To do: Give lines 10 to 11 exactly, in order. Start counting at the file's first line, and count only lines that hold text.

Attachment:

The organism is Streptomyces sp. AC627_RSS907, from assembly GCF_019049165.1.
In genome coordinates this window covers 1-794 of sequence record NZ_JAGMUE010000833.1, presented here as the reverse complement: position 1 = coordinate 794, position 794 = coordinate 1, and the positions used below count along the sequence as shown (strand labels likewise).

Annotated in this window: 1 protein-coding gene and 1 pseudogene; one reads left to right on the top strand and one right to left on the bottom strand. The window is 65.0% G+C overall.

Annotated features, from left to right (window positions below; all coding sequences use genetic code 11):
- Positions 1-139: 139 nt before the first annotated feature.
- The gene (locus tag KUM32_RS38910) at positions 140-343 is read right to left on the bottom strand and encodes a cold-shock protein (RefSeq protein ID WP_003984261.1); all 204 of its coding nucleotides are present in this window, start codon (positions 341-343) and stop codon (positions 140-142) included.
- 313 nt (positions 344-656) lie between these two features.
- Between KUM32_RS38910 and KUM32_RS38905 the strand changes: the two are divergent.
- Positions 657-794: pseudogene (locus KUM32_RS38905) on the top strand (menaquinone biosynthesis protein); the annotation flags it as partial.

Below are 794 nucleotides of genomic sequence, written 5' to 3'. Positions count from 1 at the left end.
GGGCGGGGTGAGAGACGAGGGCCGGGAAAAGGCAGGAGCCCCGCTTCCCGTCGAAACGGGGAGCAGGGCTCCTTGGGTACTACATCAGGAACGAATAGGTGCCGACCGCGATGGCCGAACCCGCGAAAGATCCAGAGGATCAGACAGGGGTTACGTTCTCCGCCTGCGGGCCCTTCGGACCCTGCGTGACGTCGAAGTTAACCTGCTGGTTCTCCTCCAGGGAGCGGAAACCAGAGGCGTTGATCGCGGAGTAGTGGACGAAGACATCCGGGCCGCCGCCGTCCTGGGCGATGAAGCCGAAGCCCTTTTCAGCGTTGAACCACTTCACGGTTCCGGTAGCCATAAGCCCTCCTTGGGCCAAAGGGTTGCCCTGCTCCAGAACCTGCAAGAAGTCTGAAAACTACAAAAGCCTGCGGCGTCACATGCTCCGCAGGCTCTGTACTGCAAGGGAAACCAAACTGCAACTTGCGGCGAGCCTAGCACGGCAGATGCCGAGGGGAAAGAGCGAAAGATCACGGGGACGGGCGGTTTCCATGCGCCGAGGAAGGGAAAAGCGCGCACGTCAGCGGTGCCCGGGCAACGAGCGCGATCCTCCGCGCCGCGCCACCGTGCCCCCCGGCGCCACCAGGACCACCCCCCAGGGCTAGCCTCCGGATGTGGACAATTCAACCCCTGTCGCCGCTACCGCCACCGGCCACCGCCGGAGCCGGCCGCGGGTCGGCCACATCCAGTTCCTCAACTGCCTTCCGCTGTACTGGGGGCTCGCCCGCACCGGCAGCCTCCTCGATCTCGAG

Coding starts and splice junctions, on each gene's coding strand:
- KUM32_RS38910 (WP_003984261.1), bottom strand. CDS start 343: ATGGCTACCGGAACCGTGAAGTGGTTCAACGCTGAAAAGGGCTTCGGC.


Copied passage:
Below are 794 nucleotides of genomic sequence, written 5' to 3'. Positions count from 1 at the left end.
GGGCGGGGTGAGAGACGAGGGCCGGGAAAAGGCAGGAGCCCCGCTTCCCGTCGAAACGGGGAGCAGGGCTCCTTGGGTACTACATCAGGAACGAATAGGTGCCGACCGCGATGGCCGAACCCGCGAAAGATCCAGAGGATCAGACAGGGGTTACGTTCTCCGCCTGCGGGCCCTTCGGACCCTGCGTGACGTCGAAGTTAACCTGCTGGTTCTCCTCCAGGGAGCGGAAACCAGAGGCGTTGATCGCGGAGTAGTGGACGAAGACATCCGGGCCGCCGCCGTCCTGGGCGATGAAGCCGAAGCCCTTTTCAGCGTTGAACCACTTCACGGTTCCGGTAGCCATAAGCCCTCCTTGGGCCAAAGGGTTGCCCTGCTCCAGAACCTGCAAGAAGTCTGAAAACTACAAAAGCCTGCGGCGTCACATGCTCCGCAGGCTCTGTACTGCAAGGGAAACCAAACTGCAACTTGCGGCGAGCCTAGCACGGCAGATGCCGAGGGGAAAGAGCGAAAGATCACGGGGACGGGCGGTTTCCATGCGCCGAGGAAGGGAAAAGCGCGCACGTCAGCGGTGCCCGGGCAACGAGCGCGATCCTCCGCGCCGCGCCACCGTGCCCCCCGGCGCCACCAGGACCACCCCCCAGGGCTAGCCTCCGGATGTGGACAATTCAACCCCTGTCGCCGCTACCGCCACCGGCCACCGCCGGAGCCGGCCGCGGGTCGGCCACATCCAGTTCCTCAACTGCCTTCCGCTGTACTGGGGGCTCGCCCGCACCGGCAGCCTCCTCGATCTCGAG